Oh God…..

“In looking at Ms. Goellner’s list of possibilities of things that we could be doing, a lot of them are only possible with an HRA or some kind of financial foundation,” Rosenquist said. “If we’re not doing what comparable communities are doing in terms of an HRA, we need to be having that discussion. We’re at a turning point in this city. I’m not prepared to move forward, but I know that this is something very important to our community.”

Rosenquist concluded her comments by requesting staff members “stay the course.”

“Staying the course doesn’t mean let’s see what happens in five years; the pace has actually been impressively fast,” she said. “We are making a sea change.”

Clausen echoed Rosenquist’s comments and said she was not prepared to direct staff members to start drafting potential ordinances before gathering more information. Councilmember Steve Schmidgall and Fonnest agreed.

“What’s been critical to me all along is that I consider this more of a regional thing,” Schmidgall said. “I think it’s absolutely critical that our community move forward in step with the other eight or 10 communities involved.”

Oh Schmidgall must have been awake for this meeting…..

“This is an issue which has long-term implications, not only for our city, but also for the entire region and the state and it will affect the quality of people’s lives,” Fonnest said. “With the exception of one meeting with property managers and landlords, folks that are in those positions within our community are not at the table. We can build a castle in the sky, but if the property owners are not on board, there’s going to be a lot of push-back and a lot of effort that may not bear fruit.”

So you are going to improve Golden Valley by adding more low income housing and by forcing in more section 8 vouchers! That’s a future I can believe in!

Fonnest requested that city staff members make a concentrated effort to inform managers and property owners in the city of these discussions, explain the city’s long-term goals and present a plan illustrating how the two parties can work together.

“I’m supportive of the advance notice and the just cause ordinance, but I think we have to be practical in our pursuit and realize that there are legal hurdles out there that others are going to have to jump on our behalf,” he said.

Harris said he was in favor of beginning to draft ordinances to address the three points — Section 8, just cause, and advanced notification.

“My biggest fear is that we have another NOAH property that turns,” Harris said. “To me, one of the number one priorities as a city is to ensure people’s safety. To use a scenario, let’s say I am a victim of domestic abuse and I need to make numerous calls to the police. Fortunately, I feel comfortable calling the police because I know under state law, I’m not going to get kicked out immediately. However, I am not going to call the police because when my lease is up for renewal there’s nothing to potentially protect me from having my lease not renewed. Even though our city has ordinances when it comes to nuisance and state law does not count domestic abuse as a nuisance, there’s still little protection for individuals. Though domestic abuse does not count as a nuisance under state law, there’s nothing preventing a landlord from not renewing that lease because of the repeated police calls to their property and that puts me in a position,” he continued. “I’m being abused, my children are being abused; this is the only place I can stay right now. And now, I have to choose between picking up the phone and calling the police and possibly being kicked out of this apartment in six months when my lease is up and having to find another place for me and my kids to live or just continuing to take the abuse. Unfortunately in some cases, the decision is not to pick up the phone. Do I have any facts that this is happening in our community? No, I do not. But, is it a potential? Yes. And that concerns me.”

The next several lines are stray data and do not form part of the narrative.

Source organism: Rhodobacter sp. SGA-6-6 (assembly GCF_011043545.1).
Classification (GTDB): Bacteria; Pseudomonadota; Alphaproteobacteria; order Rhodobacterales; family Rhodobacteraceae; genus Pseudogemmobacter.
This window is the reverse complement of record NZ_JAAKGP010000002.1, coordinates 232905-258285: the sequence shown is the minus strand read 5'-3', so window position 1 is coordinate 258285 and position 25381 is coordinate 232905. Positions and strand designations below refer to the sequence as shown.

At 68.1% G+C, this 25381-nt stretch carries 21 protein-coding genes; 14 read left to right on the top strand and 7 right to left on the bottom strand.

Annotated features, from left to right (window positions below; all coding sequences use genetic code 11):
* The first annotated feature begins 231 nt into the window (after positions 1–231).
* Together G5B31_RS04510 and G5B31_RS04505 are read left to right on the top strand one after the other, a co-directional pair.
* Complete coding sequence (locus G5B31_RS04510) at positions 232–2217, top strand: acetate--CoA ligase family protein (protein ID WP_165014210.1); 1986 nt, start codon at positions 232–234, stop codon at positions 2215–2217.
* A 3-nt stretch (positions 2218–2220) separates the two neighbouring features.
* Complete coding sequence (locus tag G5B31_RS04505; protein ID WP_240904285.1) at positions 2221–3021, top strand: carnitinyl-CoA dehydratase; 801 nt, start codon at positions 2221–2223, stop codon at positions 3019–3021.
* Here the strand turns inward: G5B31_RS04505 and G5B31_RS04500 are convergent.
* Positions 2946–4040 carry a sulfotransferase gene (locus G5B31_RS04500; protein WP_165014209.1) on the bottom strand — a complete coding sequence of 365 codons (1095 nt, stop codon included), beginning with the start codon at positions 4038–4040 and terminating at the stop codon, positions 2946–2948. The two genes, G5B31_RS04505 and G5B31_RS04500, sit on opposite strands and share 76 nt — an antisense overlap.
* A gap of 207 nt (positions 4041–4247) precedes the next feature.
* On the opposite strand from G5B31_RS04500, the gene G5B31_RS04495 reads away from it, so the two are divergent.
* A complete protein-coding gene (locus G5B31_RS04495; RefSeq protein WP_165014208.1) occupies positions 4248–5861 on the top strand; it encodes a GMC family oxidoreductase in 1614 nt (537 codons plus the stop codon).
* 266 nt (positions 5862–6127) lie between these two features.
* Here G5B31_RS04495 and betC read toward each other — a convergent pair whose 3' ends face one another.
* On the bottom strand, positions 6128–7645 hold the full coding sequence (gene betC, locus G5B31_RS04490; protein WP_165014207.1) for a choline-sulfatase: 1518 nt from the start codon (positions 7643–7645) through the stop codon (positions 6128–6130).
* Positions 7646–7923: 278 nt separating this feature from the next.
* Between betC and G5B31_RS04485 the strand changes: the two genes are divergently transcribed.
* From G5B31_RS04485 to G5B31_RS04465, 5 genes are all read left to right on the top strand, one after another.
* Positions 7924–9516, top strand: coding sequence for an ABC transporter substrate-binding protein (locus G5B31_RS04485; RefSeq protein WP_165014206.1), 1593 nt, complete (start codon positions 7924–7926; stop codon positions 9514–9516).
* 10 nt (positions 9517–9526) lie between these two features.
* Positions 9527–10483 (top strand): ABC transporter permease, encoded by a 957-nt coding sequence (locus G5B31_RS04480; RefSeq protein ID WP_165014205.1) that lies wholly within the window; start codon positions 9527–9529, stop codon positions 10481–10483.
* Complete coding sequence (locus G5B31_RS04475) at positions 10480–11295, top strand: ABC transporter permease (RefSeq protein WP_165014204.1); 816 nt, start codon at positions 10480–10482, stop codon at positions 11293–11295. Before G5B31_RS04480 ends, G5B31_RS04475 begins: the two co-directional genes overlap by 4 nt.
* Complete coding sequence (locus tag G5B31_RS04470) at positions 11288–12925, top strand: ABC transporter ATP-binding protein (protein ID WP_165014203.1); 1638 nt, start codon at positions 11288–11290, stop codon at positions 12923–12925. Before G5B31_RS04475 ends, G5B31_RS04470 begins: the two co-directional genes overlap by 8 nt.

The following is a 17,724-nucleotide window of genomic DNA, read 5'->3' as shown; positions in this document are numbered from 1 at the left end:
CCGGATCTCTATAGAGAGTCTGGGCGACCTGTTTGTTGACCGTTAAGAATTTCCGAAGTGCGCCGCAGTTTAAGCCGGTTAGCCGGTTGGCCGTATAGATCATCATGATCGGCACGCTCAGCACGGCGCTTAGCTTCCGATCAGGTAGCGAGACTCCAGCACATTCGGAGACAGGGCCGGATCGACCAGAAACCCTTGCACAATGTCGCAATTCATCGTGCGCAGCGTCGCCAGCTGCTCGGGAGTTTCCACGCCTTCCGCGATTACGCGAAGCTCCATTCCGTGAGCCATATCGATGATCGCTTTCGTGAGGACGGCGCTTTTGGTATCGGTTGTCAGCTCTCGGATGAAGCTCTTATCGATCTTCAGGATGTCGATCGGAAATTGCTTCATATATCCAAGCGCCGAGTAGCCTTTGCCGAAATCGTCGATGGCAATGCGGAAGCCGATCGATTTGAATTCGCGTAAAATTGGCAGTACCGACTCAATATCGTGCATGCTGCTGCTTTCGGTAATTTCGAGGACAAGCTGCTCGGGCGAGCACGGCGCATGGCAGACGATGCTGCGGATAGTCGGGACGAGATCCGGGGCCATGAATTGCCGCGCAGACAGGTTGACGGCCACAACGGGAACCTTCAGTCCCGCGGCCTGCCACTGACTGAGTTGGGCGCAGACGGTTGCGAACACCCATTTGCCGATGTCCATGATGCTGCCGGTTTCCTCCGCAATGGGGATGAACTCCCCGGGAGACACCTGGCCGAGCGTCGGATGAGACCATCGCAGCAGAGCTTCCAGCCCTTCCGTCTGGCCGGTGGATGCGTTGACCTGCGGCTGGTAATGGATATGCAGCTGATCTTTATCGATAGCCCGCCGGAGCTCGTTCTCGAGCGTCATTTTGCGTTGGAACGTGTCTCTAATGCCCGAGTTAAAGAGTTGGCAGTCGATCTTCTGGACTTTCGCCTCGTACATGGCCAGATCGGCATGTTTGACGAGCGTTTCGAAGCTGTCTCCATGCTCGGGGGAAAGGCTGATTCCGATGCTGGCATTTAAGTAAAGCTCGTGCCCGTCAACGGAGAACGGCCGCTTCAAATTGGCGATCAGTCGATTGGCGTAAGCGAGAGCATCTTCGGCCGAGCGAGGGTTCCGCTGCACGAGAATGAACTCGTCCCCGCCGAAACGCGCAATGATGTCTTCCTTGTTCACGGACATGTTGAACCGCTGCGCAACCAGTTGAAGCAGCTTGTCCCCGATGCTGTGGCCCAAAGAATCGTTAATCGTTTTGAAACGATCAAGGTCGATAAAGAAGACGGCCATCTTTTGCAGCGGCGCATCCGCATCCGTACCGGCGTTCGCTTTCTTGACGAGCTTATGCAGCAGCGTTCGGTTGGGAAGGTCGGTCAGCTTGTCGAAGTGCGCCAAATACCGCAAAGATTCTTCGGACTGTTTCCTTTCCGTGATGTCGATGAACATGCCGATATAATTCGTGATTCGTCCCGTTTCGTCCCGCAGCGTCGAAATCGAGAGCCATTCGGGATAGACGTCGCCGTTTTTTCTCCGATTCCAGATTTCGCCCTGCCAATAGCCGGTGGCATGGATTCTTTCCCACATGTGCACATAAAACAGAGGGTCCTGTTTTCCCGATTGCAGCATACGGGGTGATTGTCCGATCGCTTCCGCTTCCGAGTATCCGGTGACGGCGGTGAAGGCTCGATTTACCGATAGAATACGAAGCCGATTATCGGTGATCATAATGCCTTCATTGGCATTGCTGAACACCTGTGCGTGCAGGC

OK can anyone tell me what he just said?

Before moving on to the next agenda item, the council heard from Christine Hart, community developer and community action partnership.

“We are a service agency working with low income residents,” she said. “We have homeless prevention services and we do provide services around housing stability and getting people out of the shelter system and into housing. That being said, we are able to help seven families a month across the entire county and we get over 100 calls per month. This isn’t going to change without some systemic solutions.”

To learn more about Golden Valley’s housing market visit weblink.ci.golden-valley.mn.us/Public/2/doc/645176/Page1.aspx. City staff members have developed a 43-page document outlining the supply, cost and demand of housing in Golden Valley. To listen to the full audio of the council/manager work session visit: goldenvalleymn.gov/council/manager-meetings.php.

Residents are also invited to attend The Community Housing Team monthly meetings. Contact Ruth Paradise for more information at ruthparadise40@gmail.com.

Good Lord…..you poor people in Golden Valley are just going to continue to watch your city decline…..this is the way it’s done; slowly change ordinances, zoning, density requirements, and use taxes as a way to manipulate what happens. There’s no freedom of choice, no free market principles, and no personal liberty or responsibility. If you are in Golden Valley get out now!

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January 20, 2018 at 10:38 pm Leave a comment